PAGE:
A Pox On The New World

As much as nine-tenths of the indigenous population of the Americas died in less than a generation from European pathogens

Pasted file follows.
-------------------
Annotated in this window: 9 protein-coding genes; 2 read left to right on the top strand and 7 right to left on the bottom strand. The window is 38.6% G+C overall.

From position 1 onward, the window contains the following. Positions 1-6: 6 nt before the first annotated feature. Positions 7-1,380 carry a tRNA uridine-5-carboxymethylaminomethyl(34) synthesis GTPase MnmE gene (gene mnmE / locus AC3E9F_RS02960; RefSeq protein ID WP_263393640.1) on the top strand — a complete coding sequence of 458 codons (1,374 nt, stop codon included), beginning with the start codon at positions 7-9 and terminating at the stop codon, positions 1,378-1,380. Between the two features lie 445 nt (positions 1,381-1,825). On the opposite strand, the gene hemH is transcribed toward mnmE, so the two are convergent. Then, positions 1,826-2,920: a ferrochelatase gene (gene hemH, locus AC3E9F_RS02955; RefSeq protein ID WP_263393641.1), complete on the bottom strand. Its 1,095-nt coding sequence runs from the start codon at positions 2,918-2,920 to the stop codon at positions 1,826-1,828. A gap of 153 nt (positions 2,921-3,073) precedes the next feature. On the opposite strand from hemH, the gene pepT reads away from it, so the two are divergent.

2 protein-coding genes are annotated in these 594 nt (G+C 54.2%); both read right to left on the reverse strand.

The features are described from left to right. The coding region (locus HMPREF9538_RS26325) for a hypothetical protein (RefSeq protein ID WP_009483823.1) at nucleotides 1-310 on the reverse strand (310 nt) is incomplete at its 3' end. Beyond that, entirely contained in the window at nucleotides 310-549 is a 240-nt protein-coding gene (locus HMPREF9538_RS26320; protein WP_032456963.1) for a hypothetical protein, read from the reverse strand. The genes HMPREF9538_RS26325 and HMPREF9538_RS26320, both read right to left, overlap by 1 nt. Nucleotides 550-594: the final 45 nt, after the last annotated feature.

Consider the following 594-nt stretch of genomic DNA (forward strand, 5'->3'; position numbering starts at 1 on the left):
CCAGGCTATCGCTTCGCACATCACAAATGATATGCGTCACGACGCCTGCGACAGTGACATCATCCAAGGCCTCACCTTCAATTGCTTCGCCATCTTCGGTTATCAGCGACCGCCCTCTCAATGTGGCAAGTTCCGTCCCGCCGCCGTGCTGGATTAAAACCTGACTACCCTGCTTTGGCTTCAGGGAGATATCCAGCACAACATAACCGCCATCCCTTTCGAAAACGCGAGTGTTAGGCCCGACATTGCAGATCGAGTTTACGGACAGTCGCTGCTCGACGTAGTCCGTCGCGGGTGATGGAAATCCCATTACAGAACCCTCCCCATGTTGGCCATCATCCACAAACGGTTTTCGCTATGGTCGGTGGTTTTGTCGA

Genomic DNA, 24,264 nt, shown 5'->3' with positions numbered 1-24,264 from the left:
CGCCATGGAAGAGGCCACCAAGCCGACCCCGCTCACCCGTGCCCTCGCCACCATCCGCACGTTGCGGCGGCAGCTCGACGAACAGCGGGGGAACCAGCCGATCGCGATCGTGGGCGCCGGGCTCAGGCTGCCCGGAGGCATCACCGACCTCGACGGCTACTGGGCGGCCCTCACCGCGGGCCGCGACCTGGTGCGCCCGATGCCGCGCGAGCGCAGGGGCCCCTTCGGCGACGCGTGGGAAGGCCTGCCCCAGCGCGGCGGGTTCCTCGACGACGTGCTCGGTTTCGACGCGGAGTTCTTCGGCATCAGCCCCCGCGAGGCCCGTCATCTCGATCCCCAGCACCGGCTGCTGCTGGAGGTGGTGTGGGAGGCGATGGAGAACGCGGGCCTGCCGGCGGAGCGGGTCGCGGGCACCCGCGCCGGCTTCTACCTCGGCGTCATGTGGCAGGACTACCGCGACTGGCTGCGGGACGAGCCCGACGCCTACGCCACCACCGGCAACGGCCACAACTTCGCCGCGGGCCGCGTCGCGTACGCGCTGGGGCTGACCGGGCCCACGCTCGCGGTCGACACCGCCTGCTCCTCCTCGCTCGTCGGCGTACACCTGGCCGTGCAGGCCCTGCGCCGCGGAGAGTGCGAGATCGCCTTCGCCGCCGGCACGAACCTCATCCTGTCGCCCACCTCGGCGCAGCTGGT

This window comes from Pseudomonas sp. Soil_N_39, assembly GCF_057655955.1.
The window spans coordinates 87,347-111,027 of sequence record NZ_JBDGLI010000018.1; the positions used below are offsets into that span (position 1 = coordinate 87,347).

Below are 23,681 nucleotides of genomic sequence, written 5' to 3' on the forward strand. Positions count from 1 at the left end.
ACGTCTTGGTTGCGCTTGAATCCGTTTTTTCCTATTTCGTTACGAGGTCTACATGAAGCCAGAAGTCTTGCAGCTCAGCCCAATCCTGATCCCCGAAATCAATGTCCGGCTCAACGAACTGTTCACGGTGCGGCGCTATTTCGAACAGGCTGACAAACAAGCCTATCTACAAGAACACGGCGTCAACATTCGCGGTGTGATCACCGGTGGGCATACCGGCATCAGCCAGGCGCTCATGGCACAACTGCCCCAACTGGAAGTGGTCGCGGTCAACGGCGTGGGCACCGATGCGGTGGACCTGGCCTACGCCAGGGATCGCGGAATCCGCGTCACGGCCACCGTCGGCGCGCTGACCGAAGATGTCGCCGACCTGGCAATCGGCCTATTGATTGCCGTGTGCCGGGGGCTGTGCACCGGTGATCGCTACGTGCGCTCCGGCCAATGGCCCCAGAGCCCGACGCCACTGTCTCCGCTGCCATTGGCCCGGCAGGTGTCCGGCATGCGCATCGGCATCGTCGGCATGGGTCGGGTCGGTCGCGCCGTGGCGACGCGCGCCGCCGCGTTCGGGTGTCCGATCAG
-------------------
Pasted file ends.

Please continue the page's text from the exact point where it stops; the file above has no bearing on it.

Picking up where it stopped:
In the summer of 1605 the French explorer Samuel de Champlain sailed along the coast of New England, looking for a likely spot to place a colony—a place more hospitable than the upper St. Lawrence River, which he had previously explored. Halfway down the Maine coast he began to find spots with good harbors, abundant supplies of freshwater, and big spreads of cleared land. The problem was that these parcels were already occupied. The peoples there were happy to barter with him and treat his sailors to fine dinners. But none were interested in providing free real estate.Read more »